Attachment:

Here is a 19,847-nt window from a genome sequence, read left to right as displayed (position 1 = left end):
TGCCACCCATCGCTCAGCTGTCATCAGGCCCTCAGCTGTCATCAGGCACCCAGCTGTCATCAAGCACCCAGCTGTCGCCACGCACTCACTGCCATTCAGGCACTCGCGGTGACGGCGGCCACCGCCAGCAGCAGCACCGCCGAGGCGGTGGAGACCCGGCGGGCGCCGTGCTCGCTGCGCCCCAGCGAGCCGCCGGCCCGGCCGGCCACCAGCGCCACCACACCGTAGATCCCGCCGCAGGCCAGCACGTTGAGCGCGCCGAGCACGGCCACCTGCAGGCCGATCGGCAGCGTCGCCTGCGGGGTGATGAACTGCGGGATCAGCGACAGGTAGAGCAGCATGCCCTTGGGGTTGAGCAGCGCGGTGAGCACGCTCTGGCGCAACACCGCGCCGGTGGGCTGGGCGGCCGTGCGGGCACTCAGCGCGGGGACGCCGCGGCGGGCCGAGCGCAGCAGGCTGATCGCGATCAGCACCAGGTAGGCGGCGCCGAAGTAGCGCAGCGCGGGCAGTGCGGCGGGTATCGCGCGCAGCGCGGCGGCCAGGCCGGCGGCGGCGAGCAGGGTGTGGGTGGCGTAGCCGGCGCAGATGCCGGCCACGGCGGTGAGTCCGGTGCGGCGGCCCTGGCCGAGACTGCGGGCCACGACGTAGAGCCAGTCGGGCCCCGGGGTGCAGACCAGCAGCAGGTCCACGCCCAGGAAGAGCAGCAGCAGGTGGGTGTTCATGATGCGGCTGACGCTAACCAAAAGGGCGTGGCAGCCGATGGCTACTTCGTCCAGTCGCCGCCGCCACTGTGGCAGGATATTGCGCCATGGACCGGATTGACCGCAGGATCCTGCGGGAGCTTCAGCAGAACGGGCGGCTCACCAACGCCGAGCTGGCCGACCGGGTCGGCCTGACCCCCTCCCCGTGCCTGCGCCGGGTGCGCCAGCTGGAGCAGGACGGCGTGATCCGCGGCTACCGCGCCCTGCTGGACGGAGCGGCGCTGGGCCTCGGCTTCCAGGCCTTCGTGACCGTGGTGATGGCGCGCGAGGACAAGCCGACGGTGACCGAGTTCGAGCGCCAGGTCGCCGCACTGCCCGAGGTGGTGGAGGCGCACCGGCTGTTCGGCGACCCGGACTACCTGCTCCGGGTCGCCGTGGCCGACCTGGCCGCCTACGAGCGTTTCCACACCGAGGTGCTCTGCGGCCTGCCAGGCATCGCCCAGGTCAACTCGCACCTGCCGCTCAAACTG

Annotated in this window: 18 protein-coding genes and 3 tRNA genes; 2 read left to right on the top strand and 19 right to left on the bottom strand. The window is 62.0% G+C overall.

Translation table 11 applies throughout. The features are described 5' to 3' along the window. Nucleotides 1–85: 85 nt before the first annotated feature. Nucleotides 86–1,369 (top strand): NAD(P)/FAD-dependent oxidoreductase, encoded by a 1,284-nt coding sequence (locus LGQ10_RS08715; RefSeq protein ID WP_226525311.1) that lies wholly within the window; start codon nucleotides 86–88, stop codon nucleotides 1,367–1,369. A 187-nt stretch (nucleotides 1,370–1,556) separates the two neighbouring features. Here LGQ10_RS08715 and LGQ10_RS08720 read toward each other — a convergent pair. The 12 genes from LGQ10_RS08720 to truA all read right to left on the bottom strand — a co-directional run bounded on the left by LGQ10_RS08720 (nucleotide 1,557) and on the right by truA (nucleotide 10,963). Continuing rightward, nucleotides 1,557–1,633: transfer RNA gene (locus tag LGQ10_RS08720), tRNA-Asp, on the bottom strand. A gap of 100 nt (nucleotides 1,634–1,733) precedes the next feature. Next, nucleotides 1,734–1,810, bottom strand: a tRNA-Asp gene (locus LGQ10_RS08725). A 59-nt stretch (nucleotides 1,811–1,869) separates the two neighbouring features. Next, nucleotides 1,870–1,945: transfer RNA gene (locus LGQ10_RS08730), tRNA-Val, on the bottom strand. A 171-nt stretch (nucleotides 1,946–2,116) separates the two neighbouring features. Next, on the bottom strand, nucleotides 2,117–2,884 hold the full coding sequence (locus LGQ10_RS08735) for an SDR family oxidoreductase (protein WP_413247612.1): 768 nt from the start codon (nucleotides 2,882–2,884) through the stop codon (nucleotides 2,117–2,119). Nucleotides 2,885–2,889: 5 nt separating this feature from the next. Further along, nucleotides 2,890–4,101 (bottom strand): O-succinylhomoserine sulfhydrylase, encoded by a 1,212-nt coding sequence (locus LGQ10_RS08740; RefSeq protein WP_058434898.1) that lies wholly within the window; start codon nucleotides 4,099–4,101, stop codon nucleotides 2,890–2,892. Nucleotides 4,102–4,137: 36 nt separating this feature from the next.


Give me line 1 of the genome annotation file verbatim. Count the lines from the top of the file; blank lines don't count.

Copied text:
Here is a 19,847-nt window from a genome sequence, read left to right as displayed (position 1 = left end):